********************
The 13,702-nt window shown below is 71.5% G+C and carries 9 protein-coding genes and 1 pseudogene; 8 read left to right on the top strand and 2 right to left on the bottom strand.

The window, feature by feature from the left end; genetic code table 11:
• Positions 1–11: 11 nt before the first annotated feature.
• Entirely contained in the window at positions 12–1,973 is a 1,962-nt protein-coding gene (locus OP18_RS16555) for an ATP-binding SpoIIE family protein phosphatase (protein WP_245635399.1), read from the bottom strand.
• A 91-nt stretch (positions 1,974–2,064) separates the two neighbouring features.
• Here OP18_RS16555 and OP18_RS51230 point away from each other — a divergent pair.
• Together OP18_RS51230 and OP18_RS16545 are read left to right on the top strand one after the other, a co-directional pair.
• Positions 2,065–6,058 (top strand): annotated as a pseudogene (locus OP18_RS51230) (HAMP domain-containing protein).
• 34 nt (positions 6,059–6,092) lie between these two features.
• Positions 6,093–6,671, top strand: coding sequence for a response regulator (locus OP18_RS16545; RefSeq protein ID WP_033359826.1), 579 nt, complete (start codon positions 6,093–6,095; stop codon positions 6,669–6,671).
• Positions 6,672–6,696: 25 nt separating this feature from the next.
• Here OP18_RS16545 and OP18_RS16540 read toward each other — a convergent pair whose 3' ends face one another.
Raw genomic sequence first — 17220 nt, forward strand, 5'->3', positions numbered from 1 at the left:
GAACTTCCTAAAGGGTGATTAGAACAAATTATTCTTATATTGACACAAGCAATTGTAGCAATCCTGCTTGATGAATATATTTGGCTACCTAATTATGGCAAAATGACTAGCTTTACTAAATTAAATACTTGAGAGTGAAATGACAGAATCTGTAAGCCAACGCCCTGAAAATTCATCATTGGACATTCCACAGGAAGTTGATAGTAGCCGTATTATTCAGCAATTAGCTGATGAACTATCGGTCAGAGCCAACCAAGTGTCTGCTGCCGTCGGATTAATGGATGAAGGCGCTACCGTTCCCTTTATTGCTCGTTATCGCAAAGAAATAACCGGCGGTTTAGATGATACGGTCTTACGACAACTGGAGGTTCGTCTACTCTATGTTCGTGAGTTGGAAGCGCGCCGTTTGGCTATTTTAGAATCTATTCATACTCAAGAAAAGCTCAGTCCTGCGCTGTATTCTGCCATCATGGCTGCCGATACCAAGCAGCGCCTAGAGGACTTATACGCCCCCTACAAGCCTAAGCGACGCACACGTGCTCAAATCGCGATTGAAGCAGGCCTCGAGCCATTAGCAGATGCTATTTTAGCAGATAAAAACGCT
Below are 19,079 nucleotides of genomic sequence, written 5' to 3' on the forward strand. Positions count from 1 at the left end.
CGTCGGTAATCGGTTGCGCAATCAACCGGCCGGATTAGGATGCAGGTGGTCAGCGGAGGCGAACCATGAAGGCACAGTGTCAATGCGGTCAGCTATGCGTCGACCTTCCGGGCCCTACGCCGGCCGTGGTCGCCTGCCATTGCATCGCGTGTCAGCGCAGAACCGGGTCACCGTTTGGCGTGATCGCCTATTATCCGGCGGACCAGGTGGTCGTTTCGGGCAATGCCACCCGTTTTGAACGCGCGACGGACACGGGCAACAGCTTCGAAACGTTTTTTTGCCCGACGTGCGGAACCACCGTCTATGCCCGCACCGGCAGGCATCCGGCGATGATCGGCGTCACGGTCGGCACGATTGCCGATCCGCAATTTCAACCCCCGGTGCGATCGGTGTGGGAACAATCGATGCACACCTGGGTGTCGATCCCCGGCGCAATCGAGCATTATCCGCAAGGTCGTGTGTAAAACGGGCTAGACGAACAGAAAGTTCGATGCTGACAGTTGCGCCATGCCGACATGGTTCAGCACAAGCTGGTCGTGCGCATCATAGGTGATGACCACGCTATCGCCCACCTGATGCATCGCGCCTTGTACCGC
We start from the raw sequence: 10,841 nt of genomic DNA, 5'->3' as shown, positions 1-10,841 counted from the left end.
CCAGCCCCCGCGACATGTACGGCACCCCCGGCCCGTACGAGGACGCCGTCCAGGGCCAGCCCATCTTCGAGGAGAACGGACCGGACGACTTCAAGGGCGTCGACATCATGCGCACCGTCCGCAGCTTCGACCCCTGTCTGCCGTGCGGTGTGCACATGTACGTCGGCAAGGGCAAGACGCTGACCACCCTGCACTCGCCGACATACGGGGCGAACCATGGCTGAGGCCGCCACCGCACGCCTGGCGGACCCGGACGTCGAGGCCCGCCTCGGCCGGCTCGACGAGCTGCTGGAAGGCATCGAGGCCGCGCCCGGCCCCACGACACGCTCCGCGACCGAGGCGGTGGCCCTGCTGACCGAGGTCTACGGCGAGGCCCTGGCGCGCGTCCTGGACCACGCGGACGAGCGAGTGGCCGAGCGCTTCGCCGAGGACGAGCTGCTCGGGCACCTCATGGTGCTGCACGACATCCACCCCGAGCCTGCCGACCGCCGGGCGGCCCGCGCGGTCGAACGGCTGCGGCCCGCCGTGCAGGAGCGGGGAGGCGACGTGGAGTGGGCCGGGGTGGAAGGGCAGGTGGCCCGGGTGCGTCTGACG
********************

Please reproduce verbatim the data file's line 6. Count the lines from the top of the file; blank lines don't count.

• Here OP18_RS16555 and OP18_RS51230 point away from each other — a divergent pair.